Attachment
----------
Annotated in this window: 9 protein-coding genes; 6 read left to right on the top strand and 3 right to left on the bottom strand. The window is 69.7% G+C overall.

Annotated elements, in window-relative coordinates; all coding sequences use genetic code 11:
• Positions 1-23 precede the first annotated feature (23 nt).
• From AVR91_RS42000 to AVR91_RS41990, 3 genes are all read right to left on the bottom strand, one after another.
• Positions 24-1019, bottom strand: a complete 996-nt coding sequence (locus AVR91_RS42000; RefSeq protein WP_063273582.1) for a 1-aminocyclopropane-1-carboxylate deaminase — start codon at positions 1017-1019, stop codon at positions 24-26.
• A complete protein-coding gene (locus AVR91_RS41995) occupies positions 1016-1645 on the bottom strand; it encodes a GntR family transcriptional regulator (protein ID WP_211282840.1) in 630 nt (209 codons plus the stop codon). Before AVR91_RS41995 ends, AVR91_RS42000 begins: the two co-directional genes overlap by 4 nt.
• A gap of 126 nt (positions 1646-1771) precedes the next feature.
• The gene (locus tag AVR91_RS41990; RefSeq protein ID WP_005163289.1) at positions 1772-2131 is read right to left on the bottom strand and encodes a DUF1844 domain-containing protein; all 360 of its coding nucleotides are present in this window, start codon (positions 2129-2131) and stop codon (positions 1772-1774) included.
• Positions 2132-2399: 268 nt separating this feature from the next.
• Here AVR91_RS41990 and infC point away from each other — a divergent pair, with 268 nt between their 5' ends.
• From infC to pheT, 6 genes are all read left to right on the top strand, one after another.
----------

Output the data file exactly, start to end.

Annotated in this window: 9 protein-coding genes; 6 read left to right on the top strand and 3 right to left on the bottom strand. The window is 69.7% G+C overall.

Annotated elements, in window-relative coordinates; all coding sequences use genetic code 11:
• Positions 1-23 precede the first annotated feature (23 nt).
• From AVR91_RS42000 to AVR91_RS41990, 3 genes are all read right to left on the bottom strand, one after another.
• Positions 24-1019, bottom strand: a complete 996-nt coding sequence (locus AVR91_RS42000; RefSeq protein WP_063273582.1) for a 1-aminocyclopropane-1-carboxylate deaminase — start codon at positions 1017-1019, stop codon at positions 24-26.
• A complete protein-coding gene (locus AVR91_RS41995) occupies positions 1016-1645 on the bottom strand; it encodes a GntR family transcriptional regulator (protein ID WP_211282840.1) in 630 nt (209 codons plus the stop codon). Before AVR91_RS41995 ends, AVR91_RS42000 begins: the two co-directional genes overlap by 4 nt.
• A gap of 126 nt (positions 1646-1771) precedes the next feature.
• The gene (locus tag AVR91_RS41990; RefSeq protein ID WP_005163289.1) at positions 1772-2131 is read right to left on the bottom strand and encodes a DUF1844 domain-containing protein; all 360 of its coding nucleotides are present in this window, start codon (positions 2129-2131) and stop codon (positions 1772-1774) included.
• Positions 2132-2399: 268 nt separating this feature from the next.
• Here AVR91_RS41990 and infC point away from each other — a divergent pair, with 268 nt between their 5' ends.
• From infC to pheT, 6 genes are all read left to right on the top strand, one after another.